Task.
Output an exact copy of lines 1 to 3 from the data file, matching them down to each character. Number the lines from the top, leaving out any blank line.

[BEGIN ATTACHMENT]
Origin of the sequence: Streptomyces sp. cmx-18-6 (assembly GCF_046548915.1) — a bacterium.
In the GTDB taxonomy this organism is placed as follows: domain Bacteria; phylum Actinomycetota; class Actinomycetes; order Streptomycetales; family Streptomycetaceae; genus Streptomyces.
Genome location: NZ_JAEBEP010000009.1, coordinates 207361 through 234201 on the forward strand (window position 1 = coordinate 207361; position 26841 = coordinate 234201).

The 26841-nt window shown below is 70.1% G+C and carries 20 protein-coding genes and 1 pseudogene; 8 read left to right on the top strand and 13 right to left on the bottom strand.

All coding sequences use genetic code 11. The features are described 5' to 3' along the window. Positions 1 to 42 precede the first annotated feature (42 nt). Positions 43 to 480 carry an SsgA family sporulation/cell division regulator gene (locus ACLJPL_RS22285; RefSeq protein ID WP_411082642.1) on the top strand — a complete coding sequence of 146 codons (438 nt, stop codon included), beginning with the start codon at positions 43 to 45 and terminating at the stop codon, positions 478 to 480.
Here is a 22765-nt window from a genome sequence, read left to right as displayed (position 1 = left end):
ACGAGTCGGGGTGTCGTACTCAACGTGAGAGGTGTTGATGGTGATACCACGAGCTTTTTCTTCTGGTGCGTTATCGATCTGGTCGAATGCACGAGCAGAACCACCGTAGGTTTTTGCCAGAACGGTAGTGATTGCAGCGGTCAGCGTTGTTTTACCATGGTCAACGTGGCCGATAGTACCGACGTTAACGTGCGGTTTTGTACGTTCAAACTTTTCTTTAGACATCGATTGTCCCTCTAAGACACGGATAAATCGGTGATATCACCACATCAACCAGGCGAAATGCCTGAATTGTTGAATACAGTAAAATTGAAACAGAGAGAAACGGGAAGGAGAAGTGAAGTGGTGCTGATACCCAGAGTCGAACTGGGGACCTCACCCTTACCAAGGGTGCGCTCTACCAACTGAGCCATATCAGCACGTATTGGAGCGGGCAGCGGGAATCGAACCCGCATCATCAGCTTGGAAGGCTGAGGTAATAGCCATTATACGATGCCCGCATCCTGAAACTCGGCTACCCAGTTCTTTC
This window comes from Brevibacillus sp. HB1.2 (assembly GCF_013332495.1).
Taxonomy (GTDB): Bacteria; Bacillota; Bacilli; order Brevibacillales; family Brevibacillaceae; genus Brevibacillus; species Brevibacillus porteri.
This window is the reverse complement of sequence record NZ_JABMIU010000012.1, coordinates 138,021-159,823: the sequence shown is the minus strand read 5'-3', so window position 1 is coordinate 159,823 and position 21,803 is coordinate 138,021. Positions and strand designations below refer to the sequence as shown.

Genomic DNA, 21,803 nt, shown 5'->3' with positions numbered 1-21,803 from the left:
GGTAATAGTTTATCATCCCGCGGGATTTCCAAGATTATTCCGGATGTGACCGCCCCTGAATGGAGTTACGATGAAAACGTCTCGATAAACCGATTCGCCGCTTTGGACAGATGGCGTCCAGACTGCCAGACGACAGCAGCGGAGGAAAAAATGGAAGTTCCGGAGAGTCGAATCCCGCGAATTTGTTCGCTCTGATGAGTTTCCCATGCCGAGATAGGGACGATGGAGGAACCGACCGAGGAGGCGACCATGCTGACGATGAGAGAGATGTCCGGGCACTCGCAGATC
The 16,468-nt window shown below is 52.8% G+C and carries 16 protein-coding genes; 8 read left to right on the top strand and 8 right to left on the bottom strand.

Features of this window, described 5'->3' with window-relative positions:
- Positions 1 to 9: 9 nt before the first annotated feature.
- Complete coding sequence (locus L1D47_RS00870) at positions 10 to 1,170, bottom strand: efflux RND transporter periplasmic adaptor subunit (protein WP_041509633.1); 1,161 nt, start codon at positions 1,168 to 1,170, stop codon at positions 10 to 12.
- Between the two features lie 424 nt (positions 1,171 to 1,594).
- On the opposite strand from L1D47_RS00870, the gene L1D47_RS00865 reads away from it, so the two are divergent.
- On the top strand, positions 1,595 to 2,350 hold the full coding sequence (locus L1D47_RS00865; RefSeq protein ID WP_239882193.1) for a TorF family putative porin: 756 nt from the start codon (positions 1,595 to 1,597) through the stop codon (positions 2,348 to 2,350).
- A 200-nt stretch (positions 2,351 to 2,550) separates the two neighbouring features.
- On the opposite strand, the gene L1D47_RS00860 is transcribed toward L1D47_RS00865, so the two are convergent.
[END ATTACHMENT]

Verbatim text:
Origin of the sequence: Streptomyces sp. cmx-18-6 (assembly GCF_046548915.1) — a bacterium.
In the GTDB taxonomy this organism is placed as follows: domain Bacteria; phylum Actinomycetota; class Actinomycetes; order Streptomycetales; family Streptomycetaceae; genus Streptomyces.
Genome location: NZ_JAEBEP010000009.1, coordinates 207361 through 234201 on the forward strand (window position 1 = coordinate 207361; position 26841 = coordinate 234201).